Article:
7. A hitter in batting practice is essentially doing the same thing as he does in a game. Nobody is ever going to ask him to swing a bat while he's running around the field. There is a big difference between playing well in the lot, and playing well on the move with listening environments, body responsibilities, the added physical effort etc.
  8. false pretenses of "proper mallet technique" Your words, not mine. I get your comparison to a "pandora's box", but that's not all that you said. There was nothing false about the motivation behind amplification of front ensemble equipment. If that's not what you meant, then you should word things more carefully. There was nothing wrong with my comprehension.
  9. Yeah, I'm going to stop you there. I generally stay out of this argument, but this one crosses a line. There is no false pretense behind the argument that proper mallet technique is more possible with amplification. Its a fact. You and I are not going to see eye to eye on a lot, and I'm not even going to get into the greater scope of electronics, but this is clearly a topic you know nothing about or you wouldn't make a sweeping accusation like that. You're just incorrect. There's nothing more to it.
  10. I'm not teaching at Bluecoats, so I don't know how they are approaching it, but that would seem like a reasonable way to handle it. My point was just that the idea of "everyone in the front ensemble listens back" is not particularly accurate for a lot of ensembles.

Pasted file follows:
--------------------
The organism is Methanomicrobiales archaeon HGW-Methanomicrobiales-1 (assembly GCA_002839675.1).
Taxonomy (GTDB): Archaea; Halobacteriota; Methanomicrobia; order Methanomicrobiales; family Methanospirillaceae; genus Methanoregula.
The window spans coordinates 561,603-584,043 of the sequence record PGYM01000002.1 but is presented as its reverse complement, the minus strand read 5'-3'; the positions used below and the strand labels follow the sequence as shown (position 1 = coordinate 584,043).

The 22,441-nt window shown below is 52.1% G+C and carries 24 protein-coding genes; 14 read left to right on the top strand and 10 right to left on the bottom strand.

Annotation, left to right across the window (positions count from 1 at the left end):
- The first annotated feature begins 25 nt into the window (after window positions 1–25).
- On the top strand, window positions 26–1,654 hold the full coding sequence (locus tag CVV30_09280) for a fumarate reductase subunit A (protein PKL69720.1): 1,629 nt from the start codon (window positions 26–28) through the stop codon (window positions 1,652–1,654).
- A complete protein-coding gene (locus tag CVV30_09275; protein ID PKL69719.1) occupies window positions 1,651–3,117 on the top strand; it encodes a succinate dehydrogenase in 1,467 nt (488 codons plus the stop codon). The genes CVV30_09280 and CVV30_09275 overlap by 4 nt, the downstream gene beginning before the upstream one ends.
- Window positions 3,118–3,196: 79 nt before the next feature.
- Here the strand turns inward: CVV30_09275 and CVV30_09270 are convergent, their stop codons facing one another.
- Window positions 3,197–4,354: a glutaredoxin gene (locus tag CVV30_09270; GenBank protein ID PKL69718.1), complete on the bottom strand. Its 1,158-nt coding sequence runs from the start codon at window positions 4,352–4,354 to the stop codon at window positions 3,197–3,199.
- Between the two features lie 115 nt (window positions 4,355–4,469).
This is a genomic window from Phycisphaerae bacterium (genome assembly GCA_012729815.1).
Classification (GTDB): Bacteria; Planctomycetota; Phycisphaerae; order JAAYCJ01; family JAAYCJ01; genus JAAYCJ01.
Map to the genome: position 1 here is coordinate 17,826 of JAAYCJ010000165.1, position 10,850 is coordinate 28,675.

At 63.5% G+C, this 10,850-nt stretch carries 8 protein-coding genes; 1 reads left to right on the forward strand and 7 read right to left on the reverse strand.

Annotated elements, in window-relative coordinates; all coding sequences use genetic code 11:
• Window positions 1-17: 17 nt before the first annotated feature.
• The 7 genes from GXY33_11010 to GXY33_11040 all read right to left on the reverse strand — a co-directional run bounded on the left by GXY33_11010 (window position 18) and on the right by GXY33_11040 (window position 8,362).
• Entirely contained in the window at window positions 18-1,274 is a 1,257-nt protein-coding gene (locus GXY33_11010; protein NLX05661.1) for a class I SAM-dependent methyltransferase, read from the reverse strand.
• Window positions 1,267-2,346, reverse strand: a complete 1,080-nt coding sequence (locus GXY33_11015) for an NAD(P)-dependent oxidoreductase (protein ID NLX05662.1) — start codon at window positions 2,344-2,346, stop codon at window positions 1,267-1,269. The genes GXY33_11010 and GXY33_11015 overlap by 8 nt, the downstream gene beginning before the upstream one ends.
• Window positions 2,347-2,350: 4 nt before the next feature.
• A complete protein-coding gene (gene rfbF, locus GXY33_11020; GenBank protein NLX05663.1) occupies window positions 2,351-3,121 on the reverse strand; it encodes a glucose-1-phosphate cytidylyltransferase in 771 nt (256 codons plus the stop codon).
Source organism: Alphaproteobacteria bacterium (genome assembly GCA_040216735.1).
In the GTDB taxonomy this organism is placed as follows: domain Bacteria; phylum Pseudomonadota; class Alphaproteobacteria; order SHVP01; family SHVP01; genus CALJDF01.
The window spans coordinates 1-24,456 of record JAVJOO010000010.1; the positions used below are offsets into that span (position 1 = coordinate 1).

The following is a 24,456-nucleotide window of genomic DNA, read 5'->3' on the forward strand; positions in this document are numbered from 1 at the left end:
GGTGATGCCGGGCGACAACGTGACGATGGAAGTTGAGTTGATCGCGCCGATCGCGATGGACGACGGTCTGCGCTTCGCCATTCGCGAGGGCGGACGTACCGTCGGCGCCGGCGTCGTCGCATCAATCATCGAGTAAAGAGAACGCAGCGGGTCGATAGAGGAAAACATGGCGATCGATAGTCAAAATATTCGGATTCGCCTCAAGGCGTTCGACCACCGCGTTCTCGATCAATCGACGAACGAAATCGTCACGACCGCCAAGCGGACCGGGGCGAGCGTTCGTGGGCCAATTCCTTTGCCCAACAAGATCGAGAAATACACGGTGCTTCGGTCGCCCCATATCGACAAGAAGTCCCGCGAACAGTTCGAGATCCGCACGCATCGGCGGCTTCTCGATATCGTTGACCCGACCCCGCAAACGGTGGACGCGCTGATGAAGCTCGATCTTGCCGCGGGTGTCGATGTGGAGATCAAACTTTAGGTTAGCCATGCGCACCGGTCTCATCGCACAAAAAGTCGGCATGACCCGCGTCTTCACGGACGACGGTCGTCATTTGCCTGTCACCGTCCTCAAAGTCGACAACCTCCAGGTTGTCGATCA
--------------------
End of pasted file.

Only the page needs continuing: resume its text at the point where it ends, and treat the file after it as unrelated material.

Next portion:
11. Actually a lot of front ensembles start with a section timing first approach. Center deals with front to back. Everyone else follows the center, to the point of ignoring the backfield. Every ensemble obviously has their own method, but I can't remember the last front ensemble person I've worked with that didn't at least start with that method.
  12. As a guy who teaches a lot of drums, and thus deals with this concept a lot, its about calf strength, and the control of the motion between point and flex in the ankle. when you extend for the step, you point. As you pass through that footfall, you allow some flex to absorb the shock. Its not entirely different from most horn line's backwards technique, just in multiple directions.
  13. I haven't seen any numbers over the years to support that. Rankings all over the place, sure, but large spreads to prove a point? Not so much.
  14. Mathematically about the same, since the visual captions get the same weight as the percussion caption in terms of their portion of the overall score. The difference lies in the fact that the music sheets are so specialized. A great color guard will have a lot of effect on the visual analysis and visual ensemble sheets, whereas percussion has very little effect on the music analysis sheet and zero effect on the brass sheet (reference Crown's ability to win Music analysis consistently the last few years, with a 5th place or lower percussion program). A GE judge is also considerably less like
  15. That criteria is covered on both the music analysis and the music GE sheets.